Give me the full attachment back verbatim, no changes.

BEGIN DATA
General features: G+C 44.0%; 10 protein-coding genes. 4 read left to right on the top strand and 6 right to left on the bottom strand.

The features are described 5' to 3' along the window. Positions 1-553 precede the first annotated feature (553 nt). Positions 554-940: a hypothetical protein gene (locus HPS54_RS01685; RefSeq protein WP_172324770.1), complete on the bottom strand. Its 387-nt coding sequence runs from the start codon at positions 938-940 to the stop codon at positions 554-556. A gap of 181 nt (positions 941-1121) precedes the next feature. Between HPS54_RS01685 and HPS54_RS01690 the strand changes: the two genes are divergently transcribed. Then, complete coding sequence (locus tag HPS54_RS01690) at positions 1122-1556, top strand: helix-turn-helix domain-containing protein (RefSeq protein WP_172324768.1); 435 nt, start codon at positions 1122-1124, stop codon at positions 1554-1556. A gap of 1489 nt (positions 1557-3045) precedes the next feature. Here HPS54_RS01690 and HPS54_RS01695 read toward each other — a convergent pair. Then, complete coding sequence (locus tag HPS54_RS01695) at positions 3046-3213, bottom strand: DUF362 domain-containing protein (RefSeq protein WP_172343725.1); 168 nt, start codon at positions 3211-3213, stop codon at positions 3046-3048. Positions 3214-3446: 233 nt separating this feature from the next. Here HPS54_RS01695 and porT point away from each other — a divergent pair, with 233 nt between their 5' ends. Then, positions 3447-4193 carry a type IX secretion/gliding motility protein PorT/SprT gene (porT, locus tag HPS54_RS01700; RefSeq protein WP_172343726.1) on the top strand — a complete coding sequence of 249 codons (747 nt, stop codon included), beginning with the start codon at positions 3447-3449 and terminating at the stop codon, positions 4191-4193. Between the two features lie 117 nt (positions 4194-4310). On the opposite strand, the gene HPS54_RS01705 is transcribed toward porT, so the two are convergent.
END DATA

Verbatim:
General features: G+C 44.0%; 10 protein-coding genes. 4 read left to right on the top strand and 6 right to left on the bottom strand.

The features are described 5' to 3' along the window. Positions 1-553 precede the first annotated feature (553 nt). Positions 554-940: a hypothetical protein gene (locus HPS54_RS01685; RefSeq protein WP_172324770.1), complete on the bottom strand. Its 387-nt coding sequence runs from the start codon at positions 938-940 to the stop codon at positions 554-556. A gap of 181 nt (positions 941-1121) precedes the next feature. Between HPS54_RS01685 and HPS54_RS01690 the strand changes: the two genes are divergently transcribed. Then, complete coding sequence (locus tag HPS54_RS01690) at positions 1122-1556, top strand: helix-turn-helix domain-containing protein (RefSeq protein WP_172324768.1); 435 nt, start codon at positions 1122-1124, stop codon at positions 1554-1556. A gap of 1489 nt (positions 1557-3045) precedes the next feature. Here HPS54_RS01690 and HPS54_RS01695 read toward each other — a convergent pair. Then, complete coding sequence (locus tag HPS54_RS01695) at positions 3046-3213, bottom strand: DUF362 domain-containing protein (RefSeq protein WP_172343725.1); 168 nt, start codon at positions 3211-3213, stop codon at positions 3046-3048. Positions 3214-3446: 233 nt separating this feature from the next. Here HPS54_RS01695 and porT point away from each other — a divergent pair, with 233 nt between their 5' ends. Then, positions 3447-4193 carry a type IX secretion/gliding motility protein PorT/SprT gene (porT, locus tag HPS54_RS01700; RefSeq protein WP_172343726.1) on the top strand — a complete coding sequence of 249 codons (747 nt, stop codon included), beginning with the start codon at positions 3447-3449 and terminating at the stop codon, positions 4191-4193. Between the two features lie 117 nt (positions 4194-4310). On the opposite strand, the gene HPS54_RS01705 is transcribed toward porT, so the two are convergent.